As a Welfare Offspring I have internally, mindfully and consciously decided that as a middle-aged educated, strong, willful, resilient, empowered beautifully loving woman, I will once again liberate myself. In doing so I plan to share my story with others and serve as “Living Proof” that no matter where our journey may lead us we are never ever without ourselves! The power is knowing that all that is good, loving and real is internal.

I am thankful that I am now coming out of the “White Collar Woman Fog.” I am now knowing that I can and will reach well beyond possibilities as long as I am fearless and lovingly myself. I will also be doing this without any assistance from the Prison Industrial Complex. I am also thankful that I now know what makes me peaceful and happy. I am determined to not be any part of the blood in the veins of the Prison Industrial Complex once I leave. I am “FREE” internally and soulfully and I am imploring all who are in this system or any structure that is imprisoning them to “Free” themselves too!!!!

Felonious Ph.D. 12/2014

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Life On Pause…..

Every Sunday I try to create a peaceful, positive, and cognizant space in my heart and mind so that I don’t lose sight of who I am and my intrinsic purpose.  I also try to prepare myself for another week that is completely out of my control.

Often, I have conversations with my bunkee who is also intelligent, driven, and a once successful business woman.  Her common theme during many of our conversations has been about how her life is on pause.  I gather that having some element of control over what happens to her in BOP custody  and utilizing the word “Pause” allows her some control over what is to come next.

For me, being on pause is a complete waste of time.  As I listen to how this single mother of two boys worked hard to achieve her dream, I become overwhelmed with questions of how can I help women like us once their lives are no longer on pause.

The theoretical formation of living a life on pause can be a bit debilitating.  I was looking at it as if I was viewing a movie and, like I have done many times, I hit the pause button.  Once I returned to viewing the show, was I more or less attentive?  Did I lose excitement after I had paused?  Or, did I just turn it off never to return to view it again?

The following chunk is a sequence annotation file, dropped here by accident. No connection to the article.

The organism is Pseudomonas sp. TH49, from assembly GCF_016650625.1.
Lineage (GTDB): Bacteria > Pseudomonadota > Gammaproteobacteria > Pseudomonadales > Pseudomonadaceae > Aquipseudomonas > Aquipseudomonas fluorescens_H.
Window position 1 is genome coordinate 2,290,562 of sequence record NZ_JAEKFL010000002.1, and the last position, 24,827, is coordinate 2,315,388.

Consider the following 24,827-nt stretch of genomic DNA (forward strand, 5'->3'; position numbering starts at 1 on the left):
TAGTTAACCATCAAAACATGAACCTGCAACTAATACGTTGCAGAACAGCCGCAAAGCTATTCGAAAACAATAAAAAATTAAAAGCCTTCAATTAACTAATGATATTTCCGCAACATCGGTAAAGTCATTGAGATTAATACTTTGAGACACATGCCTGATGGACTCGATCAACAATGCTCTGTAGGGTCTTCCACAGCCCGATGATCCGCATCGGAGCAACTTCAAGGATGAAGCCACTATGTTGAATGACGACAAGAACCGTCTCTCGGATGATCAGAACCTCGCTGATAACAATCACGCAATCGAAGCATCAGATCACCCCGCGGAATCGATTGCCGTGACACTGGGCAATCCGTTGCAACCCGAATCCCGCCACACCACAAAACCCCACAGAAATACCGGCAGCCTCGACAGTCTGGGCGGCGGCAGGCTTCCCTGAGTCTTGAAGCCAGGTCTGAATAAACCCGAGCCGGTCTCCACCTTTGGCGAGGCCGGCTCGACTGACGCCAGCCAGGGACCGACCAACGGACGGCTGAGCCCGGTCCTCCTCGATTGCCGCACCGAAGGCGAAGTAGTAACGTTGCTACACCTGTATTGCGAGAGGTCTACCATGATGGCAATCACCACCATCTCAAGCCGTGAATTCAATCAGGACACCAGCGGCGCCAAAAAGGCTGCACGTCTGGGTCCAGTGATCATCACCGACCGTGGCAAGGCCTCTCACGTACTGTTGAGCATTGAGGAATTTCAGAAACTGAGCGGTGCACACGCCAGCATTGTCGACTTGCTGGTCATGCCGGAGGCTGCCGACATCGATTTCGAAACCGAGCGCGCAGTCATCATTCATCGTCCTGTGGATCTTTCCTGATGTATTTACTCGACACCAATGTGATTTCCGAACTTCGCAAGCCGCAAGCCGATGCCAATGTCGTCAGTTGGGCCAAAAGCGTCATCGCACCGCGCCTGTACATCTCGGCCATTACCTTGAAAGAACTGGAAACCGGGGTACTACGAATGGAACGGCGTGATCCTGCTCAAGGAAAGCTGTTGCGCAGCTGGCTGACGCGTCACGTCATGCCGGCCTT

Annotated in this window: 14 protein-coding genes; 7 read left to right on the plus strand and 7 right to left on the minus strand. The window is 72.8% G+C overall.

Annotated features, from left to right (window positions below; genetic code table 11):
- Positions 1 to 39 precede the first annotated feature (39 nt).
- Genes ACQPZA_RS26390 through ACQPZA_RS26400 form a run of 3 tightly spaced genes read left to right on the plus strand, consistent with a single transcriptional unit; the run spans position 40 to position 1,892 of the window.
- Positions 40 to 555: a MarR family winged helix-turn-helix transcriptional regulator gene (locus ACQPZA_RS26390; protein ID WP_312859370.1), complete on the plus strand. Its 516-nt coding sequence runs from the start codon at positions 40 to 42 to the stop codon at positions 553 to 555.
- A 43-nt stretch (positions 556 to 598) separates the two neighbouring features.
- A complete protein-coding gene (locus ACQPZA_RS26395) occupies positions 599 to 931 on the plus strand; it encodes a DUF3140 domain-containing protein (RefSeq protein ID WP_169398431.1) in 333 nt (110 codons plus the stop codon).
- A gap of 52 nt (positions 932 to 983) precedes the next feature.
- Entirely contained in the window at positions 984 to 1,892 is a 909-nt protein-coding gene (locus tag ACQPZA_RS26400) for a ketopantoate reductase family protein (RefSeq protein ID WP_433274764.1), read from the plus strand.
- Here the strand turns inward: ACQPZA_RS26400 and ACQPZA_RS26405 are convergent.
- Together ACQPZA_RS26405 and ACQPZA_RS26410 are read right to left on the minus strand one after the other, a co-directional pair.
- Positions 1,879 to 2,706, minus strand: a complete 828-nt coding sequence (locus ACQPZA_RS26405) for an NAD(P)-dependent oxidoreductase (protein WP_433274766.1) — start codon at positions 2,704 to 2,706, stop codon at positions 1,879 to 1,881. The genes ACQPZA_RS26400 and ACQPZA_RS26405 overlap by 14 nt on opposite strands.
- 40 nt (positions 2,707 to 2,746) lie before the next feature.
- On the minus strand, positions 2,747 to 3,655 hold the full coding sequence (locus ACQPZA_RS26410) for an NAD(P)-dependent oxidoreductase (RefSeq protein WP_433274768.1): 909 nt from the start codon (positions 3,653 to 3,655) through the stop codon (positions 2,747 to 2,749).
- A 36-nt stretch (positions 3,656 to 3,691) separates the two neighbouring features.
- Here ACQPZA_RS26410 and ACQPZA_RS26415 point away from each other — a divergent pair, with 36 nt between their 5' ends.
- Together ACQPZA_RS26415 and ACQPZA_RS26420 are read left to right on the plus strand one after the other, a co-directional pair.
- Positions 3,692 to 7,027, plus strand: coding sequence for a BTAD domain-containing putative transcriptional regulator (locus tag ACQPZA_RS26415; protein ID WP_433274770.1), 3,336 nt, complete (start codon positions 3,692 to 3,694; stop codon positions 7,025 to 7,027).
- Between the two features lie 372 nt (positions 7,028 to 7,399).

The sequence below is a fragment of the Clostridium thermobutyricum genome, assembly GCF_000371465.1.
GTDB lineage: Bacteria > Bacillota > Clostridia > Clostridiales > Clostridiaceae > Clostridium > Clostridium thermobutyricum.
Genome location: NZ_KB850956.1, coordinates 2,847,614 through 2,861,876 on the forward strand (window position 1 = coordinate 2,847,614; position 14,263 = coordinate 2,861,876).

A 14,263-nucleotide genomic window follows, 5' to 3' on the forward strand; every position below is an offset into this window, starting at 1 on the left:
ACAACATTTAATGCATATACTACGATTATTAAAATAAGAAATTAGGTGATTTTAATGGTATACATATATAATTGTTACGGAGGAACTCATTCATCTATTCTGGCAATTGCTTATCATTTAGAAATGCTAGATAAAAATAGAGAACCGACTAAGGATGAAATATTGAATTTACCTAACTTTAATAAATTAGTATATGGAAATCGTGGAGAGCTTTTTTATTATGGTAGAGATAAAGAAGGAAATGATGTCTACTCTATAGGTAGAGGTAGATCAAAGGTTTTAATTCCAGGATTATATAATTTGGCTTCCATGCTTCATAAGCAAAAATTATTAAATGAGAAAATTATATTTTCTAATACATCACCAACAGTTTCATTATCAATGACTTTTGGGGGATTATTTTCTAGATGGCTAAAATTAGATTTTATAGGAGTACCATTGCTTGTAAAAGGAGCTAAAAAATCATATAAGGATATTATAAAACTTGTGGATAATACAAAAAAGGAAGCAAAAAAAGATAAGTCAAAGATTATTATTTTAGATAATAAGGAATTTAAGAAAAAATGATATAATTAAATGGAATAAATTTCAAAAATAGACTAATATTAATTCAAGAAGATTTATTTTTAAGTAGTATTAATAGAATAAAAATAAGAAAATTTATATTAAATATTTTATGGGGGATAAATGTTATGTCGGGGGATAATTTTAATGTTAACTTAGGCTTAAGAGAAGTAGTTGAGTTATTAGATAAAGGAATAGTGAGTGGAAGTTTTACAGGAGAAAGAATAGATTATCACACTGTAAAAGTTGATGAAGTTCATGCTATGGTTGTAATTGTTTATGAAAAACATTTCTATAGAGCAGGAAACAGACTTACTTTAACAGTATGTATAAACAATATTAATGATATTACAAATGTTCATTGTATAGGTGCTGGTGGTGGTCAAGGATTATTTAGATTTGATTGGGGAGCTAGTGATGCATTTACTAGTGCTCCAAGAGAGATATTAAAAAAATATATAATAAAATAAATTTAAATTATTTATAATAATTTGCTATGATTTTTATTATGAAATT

Life on Pause has happened to many people in our country, not just inmates.  I just know that women who are here for white-collar crimes and who were driven and successful will face a unique situation when reentering their communities.

I want to, once again, be Living Proof that it can be done.  After living my Life on Pause phase, I want to be able to hit the play button and enjoy a happy climax to this story.  I know that if I start there, I can once again help others believe in themselves, even though they are Felons.  We are the new wave of Government Subjugation and we do not have the time to wait for them to once again correct their wrongs.

I am thankful for the hones, open, and sometimes heart-breaking conversations with the women here. It gives me an opportunity to be selfless and attentive to others with challenges and in pain.

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A Week and a Day (A Year and a Day)…

It is amazing to me how our system finds ways to correct its imperfections when it becomes clear that it has screwed up and caused a cluster for itself.  Over the past week I have met several women who are serving 12 months and a day.  Yes.  A year and a DAY.   When I finally asked what in the heck is with the one day, I was told that the extra day is added so that one can be eligible for reduced time for good behavior.   Apparently if the sentence is merely 12 months then they require every last day of that 12 months be served, but add one more and you can get time off.  So, by adding that day,  the judges themselves have found a way around the dysfunction of their own system.

My laughing partner, Little J, was sentenced to a year and a day.  When she started to complain about the length of time she was going to be away from home, I told her she better be quiet.  There are people in here who have been here longer and have longer sentences than both of us.  So now we try to whisper when we complain.